Each November I tell myself, “Self, you should really watch more than just the “Thanksgiving Orphans” episode of Cheers this year. Then I debate whether to just watch the rest of season five, which I own on DVD,[1] or dive into the entire series on a streaming service. And, every year, I end up just watching that single episode around Thanksgiving.

Last spring I came across the article I’ve linked to below. I read it and hung onto it, just in case one year I finally started watching old Cheers episodes.

Well, my friends, this is that year!

Last week I started Cheers from season one, episode one and am about halfway through the first year of TV’s greatest ever comedy.

A few takeaways:

  • The pilot was magical and perfect. Sometimes when you go back and watch the pilot of a classic show, it seems very different than what followed. Over-acting, unformed characters, things that were tried and discarded for other elements that became staples over time. S1E1 of Cheers avoids those errors. It is smart, funny, confident, provides origin stories for its key players, and plants all the seeds for what would come over the next 10+ seasons.
  • As I’ve watched season one, I’ve laughed at some of the technical elements that were lacking in TV back then. The camerawork is strange. Sometimes scenes are out-of-focus, or the camera is hunting through a scene to find the proper focus. Sometimes in stationary scenes the camera shakes. Today, those scenes would be reshot until they were perfect. And the sound was terrible. Some lines are inaudible because of noise from elsewhere on the set. Other lines, spoken off-camera, were clearly dubbed in later and are presented at a much louder level than the rest of the audio. I assume all of this is because of the big, open set that used boom mics that, back then, just couldn’t lock in on the desired actors without getting into the frame.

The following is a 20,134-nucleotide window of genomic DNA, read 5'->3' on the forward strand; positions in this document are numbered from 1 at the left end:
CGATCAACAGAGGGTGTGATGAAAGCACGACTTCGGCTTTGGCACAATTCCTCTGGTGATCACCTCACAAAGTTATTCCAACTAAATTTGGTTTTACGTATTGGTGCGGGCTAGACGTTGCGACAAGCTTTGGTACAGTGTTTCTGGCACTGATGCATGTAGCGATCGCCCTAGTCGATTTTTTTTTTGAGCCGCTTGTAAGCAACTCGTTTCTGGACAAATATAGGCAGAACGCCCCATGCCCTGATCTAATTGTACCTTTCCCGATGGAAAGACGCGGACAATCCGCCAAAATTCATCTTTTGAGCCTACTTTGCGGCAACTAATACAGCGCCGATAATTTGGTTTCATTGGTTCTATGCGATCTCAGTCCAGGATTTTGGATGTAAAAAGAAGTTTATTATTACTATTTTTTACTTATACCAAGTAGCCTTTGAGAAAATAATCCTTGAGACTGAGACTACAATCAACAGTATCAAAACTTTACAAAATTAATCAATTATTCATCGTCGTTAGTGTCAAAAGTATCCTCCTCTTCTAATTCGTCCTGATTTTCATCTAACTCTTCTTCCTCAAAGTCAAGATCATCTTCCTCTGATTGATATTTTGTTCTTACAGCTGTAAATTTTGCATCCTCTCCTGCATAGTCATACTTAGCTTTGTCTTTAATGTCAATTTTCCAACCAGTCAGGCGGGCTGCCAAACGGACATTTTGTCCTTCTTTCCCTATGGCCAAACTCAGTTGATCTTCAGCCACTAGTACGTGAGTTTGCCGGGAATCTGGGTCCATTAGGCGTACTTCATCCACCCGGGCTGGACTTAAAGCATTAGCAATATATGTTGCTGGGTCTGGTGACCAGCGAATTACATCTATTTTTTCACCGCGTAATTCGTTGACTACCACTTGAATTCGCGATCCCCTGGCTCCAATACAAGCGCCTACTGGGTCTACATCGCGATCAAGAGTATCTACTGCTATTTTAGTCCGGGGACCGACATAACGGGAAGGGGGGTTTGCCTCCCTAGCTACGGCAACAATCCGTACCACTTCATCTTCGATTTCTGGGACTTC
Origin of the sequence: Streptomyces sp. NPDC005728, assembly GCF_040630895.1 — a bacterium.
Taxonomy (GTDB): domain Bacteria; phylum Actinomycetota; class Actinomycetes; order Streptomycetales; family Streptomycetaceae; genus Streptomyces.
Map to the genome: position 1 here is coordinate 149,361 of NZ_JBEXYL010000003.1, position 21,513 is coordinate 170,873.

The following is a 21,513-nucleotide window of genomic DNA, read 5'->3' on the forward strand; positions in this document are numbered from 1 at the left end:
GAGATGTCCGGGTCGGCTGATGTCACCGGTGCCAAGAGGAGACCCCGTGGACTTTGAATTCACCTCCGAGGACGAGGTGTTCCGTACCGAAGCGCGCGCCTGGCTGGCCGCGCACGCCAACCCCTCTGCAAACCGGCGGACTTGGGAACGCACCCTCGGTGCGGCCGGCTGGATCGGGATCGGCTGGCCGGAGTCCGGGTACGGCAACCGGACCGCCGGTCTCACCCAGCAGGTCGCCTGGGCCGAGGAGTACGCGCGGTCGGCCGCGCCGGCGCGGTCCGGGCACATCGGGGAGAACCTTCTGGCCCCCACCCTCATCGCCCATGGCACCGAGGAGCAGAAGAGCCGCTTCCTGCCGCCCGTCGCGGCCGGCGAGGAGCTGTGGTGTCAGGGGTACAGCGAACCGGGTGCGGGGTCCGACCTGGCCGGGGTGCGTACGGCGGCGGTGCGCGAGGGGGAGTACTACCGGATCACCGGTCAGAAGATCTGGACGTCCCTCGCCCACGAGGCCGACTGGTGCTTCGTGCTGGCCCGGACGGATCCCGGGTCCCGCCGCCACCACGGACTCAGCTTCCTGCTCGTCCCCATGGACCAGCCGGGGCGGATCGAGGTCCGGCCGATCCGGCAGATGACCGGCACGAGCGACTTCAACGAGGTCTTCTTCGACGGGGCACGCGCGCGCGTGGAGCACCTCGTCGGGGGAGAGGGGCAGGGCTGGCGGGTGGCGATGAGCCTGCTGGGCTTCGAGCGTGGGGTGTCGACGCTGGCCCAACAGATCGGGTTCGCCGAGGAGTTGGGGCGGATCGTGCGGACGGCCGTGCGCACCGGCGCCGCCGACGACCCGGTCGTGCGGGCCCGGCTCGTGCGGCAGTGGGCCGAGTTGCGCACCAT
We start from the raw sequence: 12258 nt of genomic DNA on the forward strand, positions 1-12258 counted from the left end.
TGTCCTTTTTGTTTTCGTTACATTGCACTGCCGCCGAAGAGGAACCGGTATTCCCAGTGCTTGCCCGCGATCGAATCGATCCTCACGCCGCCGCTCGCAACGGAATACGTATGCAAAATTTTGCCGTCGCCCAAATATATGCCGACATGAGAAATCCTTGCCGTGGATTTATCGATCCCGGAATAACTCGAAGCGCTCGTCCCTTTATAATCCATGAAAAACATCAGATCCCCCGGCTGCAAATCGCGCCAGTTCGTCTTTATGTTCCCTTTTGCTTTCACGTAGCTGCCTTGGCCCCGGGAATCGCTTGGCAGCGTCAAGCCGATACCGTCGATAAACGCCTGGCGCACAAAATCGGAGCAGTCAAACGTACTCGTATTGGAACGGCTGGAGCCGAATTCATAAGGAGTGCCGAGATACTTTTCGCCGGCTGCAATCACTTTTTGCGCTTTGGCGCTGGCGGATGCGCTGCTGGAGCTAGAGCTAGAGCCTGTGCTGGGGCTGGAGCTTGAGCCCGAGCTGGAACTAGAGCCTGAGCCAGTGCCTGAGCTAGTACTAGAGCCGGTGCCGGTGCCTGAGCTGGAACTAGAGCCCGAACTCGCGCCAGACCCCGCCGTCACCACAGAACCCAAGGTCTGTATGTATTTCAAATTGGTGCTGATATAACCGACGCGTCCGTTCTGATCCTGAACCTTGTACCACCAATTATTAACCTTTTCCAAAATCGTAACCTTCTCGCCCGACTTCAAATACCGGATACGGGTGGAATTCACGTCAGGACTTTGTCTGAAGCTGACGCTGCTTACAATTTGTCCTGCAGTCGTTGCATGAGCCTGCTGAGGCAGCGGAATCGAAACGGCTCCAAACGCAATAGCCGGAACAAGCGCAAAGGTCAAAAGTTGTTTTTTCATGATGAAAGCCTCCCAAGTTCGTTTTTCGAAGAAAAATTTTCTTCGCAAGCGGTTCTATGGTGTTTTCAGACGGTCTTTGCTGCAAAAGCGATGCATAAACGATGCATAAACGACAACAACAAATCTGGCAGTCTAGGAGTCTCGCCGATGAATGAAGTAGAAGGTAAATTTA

• Ted Danson had a weird skin tone in season one. He was super tan, but whether because of the lighting or the cameras or just the deterioration of the tape over the years, he has a strange, greenish tone to his skin that makes him look ill.
  • I’ve laughed most at Coach’s lines. Back when Cheers was still something people talked about, I argued that Coach was a way better character than Woody Boyd. I still stand by that. Coach is an utter delight, and the closing scene of episode five, “Coach’s Daughter,” remains one of the greatest moments in the series’ history.
  • That episode highlighted what Cheers was so good at. It was a comedy – a barroom comedy for crying out loud – that was never afraid to offer intelligent, emotionally impactful scenes.

That leads me to the link. Last night I watched “Endless Slumper” and re-read the article after. As good as the closing scene of “Coach’s Daughter” is, “Endless Slumper” ends with an even more powerful moment. The author of the piece is right: you can feel the delicious tension in the audience in the 30 seconds when Sam is contemplating whether to take a drink or not. There is an intensity in the performances of Ted Danson and Shelly Long that the show had not offered before. But, as the show would do time-and-again over the years, it didn’t oversell the moment. There was always a release without stretching the drama out too long or turning it into a cheesy, “lesson” moment.

When Cheers Became Cheers: An Appreciation of ‘Endless Slumper’

My summer rewatching of The Office petered out in season five, when the show began throwing in the mid 80s instead of the low 90s. I’m pretty sure I’m in for Cheers for awhile, now. Or at least until it begins to disappoint, although I’m not sure that will happen.

  1. How quaint!  ↩